Two hobos walking along railroad tracks after being put off a train. One is carrying a bindle. (Commons image credit)
HOMELESSNESS IN TODAY’S AMERICA AND THROUGHOUT THE WORLD ALL RESULT FROM A WELL-PLANNED, GLOBAL OPPRESSION
A tramp is a demeaning word which labels a person’s morals vs his life’s conditions. JonAk
The Hobo Trails
The faces of vagrancy in our modern world are very different from those from the late 1800s thru the 1960s. Transportation and technologies have expedited the movement of consumer products and people. Without these social advancements, distance would keep man on a long and wandering trail. So, can we honestly label a person say that a So, a person traveling thru uncertainties during the late 1800s and 1960s was possibly labeled as a wanderer, trying to get from point A to point B including looking to start a new life or job.
Freight hopping was the perfect convenience for many stranded wanders during the modern era of which the majority of them were men.
Who put a clown face on hobos?
Maybe there is an explanation as to how a wandering traveler became a hobo and blatantly associated with a circus clown.
Certainly dusty wandering travelers began to show similar characteristics: dirty clothes, dirty hair (and hat), dirty face and dirty ring-circled mouth, dirty bare-feet (or shoes). Some people may have found this human state as comical and maybe many wanderers that were needing work were lucky to join a circus act. And, if this not a reasonable happenstance, Hollywood endorsed these same characteristics and labeled traveling wanders of America Hobos and Clowns.
A historical consensus tells us that:
A hobo [was] a migrant worker or homeless vagrant, especially one who is impoverished. The term originated in the Western—probably Northwestern—United States around 1890. Unlike a “tramp”, who works only when forced to, and a “bum”, who does not work at all, a “hobo” is a traveling worker.
Hobo King Dutch, who first set out to ride the rails when he was 10 years old, meets up at the festival’s boxcar with Britt resident John Pratt. (Alyssa Schukar). Source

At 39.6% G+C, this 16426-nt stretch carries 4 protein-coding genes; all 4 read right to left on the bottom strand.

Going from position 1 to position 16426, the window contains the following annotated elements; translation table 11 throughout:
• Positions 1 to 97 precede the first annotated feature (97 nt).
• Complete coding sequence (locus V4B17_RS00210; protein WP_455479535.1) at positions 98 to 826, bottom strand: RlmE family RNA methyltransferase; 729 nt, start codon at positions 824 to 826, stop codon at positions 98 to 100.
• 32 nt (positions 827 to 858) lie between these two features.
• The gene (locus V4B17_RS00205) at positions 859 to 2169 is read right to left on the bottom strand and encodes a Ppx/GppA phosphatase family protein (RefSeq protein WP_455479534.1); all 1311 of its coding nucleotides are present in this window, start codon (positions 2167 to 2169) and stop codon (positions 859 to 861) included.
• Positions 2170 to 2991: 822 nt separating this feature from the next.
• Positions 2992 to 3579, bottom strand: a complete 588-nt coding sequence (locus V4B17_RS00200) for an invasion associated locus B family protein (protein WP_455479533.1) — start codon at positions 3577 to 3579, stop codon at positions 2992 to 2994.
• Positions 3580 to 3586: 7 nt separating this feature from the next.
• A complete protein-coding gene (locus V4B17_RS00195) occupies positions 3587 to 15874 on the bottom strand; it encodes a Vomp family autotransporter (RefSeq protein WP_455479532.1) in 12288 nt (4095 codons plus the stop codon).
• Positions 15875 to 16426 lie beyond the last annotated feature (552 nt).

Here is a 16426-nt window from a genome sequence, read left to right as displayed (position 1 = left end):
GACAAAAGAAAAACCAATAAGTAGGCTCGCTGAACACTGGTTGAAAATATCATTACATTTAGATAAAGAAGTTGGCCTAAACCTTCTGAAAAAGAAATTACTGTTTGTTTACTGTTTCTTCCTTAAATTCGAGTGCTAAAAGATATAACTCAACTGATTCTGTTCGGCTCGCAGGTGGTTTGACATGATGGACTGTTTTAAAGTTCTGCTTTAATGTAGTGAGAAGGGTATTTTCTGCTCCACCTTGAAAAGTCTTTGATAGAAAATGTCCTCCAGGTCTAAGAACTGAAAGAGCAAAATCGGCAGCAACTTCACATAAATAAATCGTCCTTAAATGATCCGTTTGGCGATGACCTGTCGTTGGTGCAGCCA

The spokesman. com
THE LAST OF THE GREAT AMERICAN HOBOS
Hop a train to Iowa, where proud vagabonds gather every summer to crown the new king and queen of the rails
BY JEFF MACGREGOR; PHOTOGRAPHS BY ALYSSA SCHUKAR
SMITHSONIAN MAGAZINE |
There’s a kind of late summer Midwestern sunset, maybe you’ve seen one, so beautiful and so strange it’s dislocating. From end to end the whole sky goes rose pink, and a giant sun hovers out there like a live coal over the corn. For a while, nothing moves. Not that sun, not the moon, not the stars. Time stops. It’s dusk in farm country, coming up on twilight, but there’s something of eternity in it.
Not long ago out in Britt, Iowa, they were watching that big sun hang behind the grain elevators while the orange light from the campfire flickered up in the hobo jungle. This is by the railroad tracks off Diagonal Street, just over from the cemetery and a couple of blocks down Main Avenue from the center of town. And after dinner, once the pots and pans are washed and stacked, the hobos will sit and smoke and sing a few choruses of what sounds like “Hobo’s Lullaby.” Not far away, at the foot of the boxcar, in the Sinner’s Camp, they’ll tell stories and drink beer in the lengthening shadows. Read full article at source